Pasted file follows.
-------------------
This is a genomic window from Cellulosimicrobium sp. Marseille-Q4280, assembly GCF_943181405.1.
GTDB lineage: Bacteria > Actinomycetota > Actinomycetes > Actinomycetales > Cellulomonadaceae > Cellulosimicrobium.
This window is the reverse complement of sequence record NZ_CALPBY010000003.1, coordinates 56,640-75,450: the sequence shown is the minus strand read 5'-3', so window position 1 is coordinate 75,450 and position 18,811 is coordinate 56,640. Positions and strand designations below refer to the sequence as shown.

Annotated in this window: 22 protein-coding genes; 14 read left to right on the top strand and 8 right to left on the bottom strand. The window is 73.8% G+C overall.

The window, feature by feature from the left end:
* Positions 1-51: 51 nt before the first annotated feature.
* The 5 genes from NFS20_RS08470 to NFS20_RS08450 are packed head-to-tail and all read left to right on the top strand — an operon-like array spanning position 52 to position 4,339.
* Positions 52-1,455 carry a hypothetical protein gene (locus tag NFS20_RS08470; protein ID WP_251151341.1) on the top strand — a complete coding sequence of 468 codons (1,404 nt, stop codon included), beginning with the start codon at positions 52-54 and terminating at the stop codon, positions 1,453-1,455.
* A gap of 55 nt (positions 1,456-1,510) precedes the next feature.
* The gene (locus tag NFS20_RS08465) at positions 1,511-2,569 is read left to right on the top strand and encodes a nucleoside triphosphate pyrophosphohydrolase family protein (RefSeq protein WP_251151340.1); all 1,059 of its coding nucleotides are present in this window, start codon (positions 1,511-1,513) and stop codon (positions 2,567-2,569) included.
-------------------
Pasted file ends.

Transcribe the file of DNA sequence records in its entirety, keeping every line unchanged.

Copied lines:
This is a genomic window from Cellulosimicrobium sp. Marseille-Q4280, assembly GCF_943181405.1.
GTDB lineage: Bacteria > Actinomycetota > Actinomycetes > Actinomycetales > Cellulomonadaceae > Cellulosimicrobium.
This window is the reverse complement of sequence record NZ_CALPBY010000003.1, coordinates 56,640-75,450: the sequence shown is the minus strand read 5'-3', so window position 1 is coordinate 75,450 and position 18,811 is coordinate 56,640. Positions and strand designations below refer to the sequence as shown.

Annotated in this window: 22 protein-coding genes; 14 read left to right on the top strand and 8 right to left on the bottom strand. The window is 73.8% G+C overall.

The window, feature by feature from the left end:
* Positions 1-51: 51 nt before the first annotated feature.
* The 5 genes from NFS20_RS08470 to NFS20_RS08450 are packed head-to-tail and all read left to right on the top strand — an operon-like array spanning position 52 to position 4,339.
* Positions 52-1,455 carry a hypothetical protein gene (locus tag NFS20_RS08470; protein ID WP_251151341.1) on the top strand — a complete coding sequence of 468 codons (1,404 nt, stop codon included), beginning with the start codon at positions 52-54 and terminating at the stop codon, positions 1,453-1,455.
* A gap of 55 nt (positions 1,456-1,510) precedes the next feature.
* The gene (locus tag NFS20_RS08465) at positions 1,511-2,569 is read left to right on the top strand and encodes a nucleoside triphosphate pyrophosphohydrolase family protein (RefSeq protein WP_251151340.1); all 1,059 of its coding nucleotides are present in this window, start codon (positions 1,511-1,513) and stop codon (positions 2,567-2,569) included.